Reducing Chronic Diseases in Nigerian Slums

To fortify themselves against the early morning cold and wind, the fishermen in the Makoko slum drink a strong home brew similar to gin for breakfast, and then set off in their boats across the trash-filled lagoon to the Atlantic. In those same waters, the some 10,000 residents of this crowded slum in Lagos, Nigeria, bathe, urinate, wash their clothes, and get their drinking water.

“In all my years in Lagos, I’ve never seen such poverty—no facilities, makeshift houses of wood and cardboard, their whole lives on the water,” says Adesola Musa. “Most children don’t go to school, there’s high unemployment, no health facilities, teen pregnancy and crime are high—especially rape.

NigeriaShe had passed by Makoko and other slums many times, but the lead statistician for the Nigerian Institute for Medical Research (NIMR) was shocked by the conditions she and her team found during recent site visits there. Musa helped design a study for data collection in three Nigerian slums, looking closely at lifestyle and the prevalence of noncommunicable diseases (NDCs). Results of the study of 2,400 slum dwellers will give policy makers a reliable baseline knowledge on how to make informed health policy decisions. 


NigeriaIn addition to the tuberculosis, pneumonia, diarrhea, malaria, HIV/AIDS and other infectious diseases rampant in Makoko, there are NCDs —liver disease, hypertension, diabetes, cardiovascular and lung diseases, cancer, mental health problems, and allergies—which are becoming large public health challenges in many of Nigeria’s urban slums. Lifestyle factors contribute to many of these chronic diseases, including tobacco, alcohol and drug abuse, diet, indoor pollution, obesity, and lack of exercise. One of the aims of the $56,000 research grant funded by IANPHI is to reduce such chronic disease in Lagos by promoting health lifestyles.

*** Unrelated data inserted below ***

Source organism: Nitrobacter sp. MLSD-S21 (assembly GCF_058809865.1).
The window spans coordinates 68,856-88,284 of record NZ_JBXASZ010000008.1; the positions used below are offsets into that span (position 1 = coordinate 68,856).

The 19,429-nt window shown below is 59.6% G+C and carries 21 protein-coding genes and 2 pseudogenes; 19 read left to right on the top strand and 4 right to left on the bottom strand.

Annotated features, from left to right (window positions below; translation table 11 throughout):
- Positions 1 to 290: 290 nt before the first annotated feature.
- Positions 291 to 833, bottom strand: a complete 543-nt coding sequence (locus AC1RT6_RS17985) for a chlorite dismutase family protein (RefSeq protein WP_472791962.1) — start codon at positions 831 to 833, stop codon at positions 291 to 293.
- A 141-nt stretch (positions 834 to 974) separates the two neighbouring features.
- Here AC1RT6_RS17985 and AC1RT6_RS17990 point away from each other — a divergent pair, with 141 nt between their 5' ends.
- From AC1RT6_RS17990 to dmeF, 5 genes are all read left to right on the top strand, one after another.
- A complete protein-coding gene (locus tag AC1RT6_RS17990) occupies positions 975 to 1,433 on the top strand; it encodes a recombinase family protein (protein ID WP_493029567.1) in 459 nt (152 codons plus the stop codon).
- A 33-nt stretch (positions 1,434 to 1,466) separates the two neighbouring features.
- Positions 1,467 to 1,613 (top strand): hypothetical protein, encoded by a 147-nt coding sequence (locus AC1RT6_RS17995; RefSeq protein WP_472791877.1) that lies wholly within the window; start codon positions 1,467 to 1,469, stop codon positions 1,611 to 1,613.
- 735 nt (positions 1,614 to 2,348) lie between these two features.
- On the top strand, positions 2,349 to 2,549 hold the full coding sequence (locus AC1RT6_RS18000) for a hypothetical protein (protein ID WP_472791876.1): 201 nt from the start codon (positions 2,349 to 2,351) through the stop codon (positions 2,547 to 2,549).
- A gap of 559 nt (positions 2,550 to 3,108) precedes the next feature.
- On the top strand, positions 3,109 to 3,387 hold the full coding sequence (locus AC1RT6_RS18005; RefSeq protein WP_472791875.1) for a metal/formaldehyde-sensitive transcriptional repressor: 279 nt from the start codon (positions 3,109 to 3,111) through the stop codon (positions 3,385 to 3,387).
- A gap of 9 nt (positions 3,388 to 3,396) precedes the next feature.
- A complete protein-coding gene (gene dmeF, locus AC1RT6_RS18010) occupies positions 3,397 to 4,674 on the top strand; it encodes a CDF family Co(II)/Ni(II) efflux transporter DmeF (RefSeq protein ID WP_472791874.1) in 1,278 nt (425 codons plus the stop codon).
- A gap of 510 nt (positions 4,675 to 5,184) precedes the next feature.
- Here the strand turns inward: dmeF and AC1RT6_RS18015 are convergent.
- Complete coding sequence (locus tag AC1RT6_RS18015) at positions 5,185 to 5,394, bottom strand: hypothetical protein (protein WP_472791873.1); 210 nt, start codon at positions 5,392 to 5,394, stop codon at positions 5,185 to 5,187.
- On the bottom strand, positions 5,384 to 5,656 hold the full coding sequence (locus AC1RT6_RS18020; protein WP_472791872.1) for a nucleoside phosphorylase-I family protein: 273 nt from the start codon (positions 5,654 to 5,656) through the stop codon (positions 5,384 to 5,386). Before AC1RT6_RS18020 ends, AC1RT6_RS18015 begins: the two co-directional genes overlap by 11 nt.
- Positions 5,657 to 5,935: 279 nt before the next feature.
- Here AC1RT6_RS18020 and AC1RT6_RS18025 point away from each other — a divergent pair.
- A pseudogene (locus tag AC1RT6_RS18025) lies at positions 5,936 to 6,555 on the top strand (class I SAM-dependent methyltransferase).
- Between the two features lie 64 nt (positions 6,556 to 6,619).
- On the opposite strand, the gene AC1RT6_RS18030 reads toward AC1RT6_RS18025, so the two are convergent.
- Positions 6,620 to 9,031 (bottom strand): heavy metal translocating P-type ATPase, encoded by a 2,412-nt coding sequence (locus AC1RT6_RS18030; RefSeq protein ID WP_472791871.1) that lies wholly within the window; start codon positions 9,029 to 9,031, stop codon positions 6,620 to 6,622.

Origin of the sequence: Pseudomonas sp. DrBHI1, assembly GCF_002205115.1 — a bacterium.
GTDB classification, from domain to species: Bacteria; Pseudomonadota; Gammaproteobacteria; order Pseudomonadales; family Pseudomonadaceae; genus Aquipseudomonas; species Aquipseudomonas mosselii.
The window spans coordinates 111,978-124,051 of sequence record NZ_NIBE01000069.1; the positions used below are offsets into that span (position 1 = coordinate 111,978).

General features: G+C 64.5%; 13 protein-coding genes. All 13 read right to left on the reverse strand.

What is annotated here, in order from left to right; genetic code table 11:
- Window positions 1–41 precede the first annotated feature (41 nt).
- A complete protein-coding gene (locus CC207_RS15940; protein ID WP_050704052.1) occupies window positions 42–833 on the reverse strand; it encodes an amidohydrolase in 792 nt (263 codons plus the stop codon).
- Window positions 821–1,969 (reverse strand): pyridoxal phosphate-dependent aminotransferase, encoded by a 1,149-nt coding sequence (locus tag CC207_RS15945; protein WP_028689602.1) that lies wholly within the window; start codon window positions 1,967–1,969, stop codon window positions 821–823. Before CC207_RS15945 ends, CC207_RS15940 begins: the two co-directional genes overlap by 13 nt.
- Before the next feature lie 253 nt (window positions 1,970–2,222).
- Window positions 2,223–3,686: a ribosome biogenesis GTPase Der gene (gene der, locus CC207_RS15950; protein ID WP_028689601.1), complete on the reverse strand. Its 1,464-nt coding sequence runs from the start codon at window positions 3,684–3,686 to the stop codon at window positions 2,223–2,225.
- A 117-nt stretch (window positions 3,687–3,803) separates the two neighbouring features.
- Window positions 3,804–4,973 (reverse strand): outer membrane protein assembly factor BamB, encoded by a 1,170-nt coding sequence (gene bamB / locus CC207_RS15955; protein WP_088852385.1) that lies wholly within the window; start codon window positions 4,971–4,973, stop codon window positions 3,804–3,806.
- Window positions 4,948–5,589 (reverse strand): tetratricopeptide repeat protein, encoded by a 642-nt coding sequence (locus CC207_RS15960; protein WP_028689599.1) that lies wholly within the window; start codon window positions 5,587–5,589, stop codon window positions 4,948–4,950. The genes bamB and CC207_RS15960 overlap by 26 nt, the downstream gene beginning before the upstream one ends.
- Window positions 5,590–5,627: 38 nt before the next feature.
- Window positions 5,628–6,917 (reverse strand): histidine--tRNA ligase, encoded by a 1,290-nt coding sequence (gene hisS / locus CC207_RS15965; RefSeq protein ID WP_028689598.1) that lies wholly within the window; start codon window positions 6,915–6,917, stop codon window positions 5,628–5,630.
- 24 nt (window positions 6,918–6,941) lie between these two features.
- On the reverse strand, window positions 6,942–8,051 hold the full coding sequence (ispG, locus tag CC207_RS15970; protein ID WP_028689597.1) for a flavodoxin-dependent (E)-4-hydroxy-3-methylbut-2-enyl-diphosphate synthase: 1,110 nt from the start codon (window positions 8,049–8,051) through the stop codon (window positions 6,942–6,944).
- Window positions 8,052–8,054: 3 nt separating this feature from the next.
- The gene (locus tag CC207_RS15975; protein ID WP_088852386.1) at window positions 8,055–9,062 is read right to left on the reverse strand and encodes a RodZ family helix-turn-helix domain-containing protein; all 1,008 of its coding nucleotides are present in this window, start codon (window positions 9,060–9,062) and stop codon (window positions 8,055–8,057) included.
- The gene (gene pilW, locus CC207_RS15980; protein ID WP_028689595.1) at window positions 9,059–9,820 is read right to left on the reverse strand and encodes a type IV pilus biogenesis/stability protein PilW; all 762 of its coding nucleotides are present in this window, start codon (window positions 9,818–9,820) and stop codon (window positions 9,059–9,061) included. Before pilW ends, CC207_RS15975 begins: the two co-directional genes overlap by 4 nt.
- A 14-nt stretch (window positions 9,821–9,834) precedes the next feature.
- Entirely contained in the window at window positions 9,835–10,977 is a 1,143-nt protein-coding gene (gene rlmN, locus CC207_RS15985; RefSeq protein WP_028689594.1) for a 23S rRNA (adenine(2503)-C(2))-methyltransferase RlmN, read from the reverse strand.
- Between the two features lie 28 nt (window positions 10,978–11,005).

Nigeria“Our main objective is to look at  lifestyle and the prevalence of non-communicable disease—what kind of food the people eat, their daily activities, and with this information design interventions to help improve the health condition of the communities,” Musa says. The team performed a series of simple diagnostic tests, such as weight and height to calculate the body mass index, blood glucose, and blood pressure that will help NIMR assess the effect of lifestyle on health. “The baseline data will help us plan intervention programs like health education, ICT materials and counseling so people can better understand the implications of their lifestyles. I believe if you educate one person, you educate many in the community. “ 


The study is one of three in Nigeria supported by the International Association of National Public Health Institutes (IANPHI)—a network of 76 CDC-like organizations in 72 countries that boosts capacity to identify and prevent health risks and ultimately save lives. Musa has been involved in all of those grants to NIMR, including pioneering efforts in Africa to combat multi-drug resistant TB. An additional project, which would be closely coordinated with CDC’s Nigeria office, is under discussion.